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Sebastian Stan divides fans with prosthetics for new A24 movie

Sebastian Stan is playing a man with neurofibromatosis who undergoes facial reconstructive surgery for A24 movie A Different Man — but people are divided

Sebastian Stan doesn't know when Bucky's next MCU appearance is

MCU star Sebastian Stan is continuing his foray into indie movies with a role in the A24 thriller movie A Different Man. Concerns have been raised about the film, however, after images of Stan in full prosthetics for his role, wherein he plays a man with neurofibromatosis, were released. Neurofibromatosis is a genetic condition that causes tumours to grow on people’s faces and bodies, which can affect their appearance.

In the film, Stan plays a man with neurofibromatosis who undergoes facial reconstructive surgery, who then becomes obsessed with the man portraying him in a play based on his life. Under the Skin actor Adam Pearson, who also has neurofibromatosis in real life, will play the object of Stan’s obsession.

Stan, who plays Bucky Barnes in the Marvel movies, is also executive producing the drama movie. However, some fans of the actor have spoken out after he posted images of himself in prosthetics on social media, with many accusing him of “cripping up” for the role.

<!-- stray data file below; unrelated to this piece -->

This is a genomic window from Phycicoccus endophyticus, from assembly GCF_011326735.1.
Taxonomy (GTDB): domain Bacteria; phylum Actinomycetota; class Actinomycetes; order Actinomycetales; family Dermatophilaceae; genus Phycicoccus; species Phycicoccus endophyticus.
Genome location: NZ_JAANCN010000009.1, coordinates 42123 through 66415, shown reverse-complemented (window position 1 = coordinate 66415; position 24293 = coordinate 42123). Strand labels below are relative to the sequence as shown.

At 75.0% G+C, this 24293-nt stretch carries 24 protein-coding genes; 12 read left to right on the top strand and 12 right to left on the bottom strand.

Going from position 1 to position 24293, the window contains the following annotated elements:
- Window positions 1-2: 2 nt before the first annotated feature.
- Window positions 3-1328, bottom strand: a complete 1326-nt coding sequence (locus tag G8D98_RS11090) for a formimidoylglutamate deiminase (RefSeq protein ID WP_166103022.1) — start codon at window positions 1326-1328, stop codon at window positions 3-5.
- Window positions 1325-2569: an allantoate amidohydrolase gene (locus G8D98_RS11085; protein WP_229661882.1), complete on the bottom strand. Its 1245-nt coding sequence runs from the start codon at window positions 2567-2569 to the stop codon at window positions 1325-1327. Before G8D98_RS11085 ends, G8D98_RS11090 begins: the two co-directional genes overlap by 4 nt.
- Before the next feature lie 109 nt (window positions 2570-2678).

The phrase “cripping up” refers to the controversial practise of non-disabled actors playing disabled roles, with famous examples including Maddie Ziegler playing an autistic person in the musical Music, and Fantastic Beast star Eddie Redmayne playing Stephen Hawking, who had motor neurone disease, in The Theory of Everything.

“God as a fan of Sebastian for a long time I’m so upset about this,” one Twitter user wrote. “Ughhhhhhhh, this is just Hollywood all over,” another added. A third Twitter user wrote, “I don’t understand why two different people with neurofibromatosis weren’t involved given there are plenty of post-op folks who could’ve played the second character Seb is playing.”

The user later shared screenshots of purported direct messages which they claim came from a person who has neurofibroma, a similar condition to the one portrayed in the film. “It’s sad that no one is asking people with NF what they think,” the purported DM read. “I don’t even have neurofibromatosis, but as someone with neurofibroma, I’m hurt by it. I can’t imagine how others are feeling.”

In an op-ed addressing the trope of James Bond villains having facial deformities, Eammon Jacobs wrote, “People with disfigurement should be able to have a positive presence on-screen, although there’s a fine line between genuine representation and ticking a box for a studio to feel better about themselves.”

A representative for Stan and A24 didn’t immediately respond to The Digital Fix’s request for comment via email.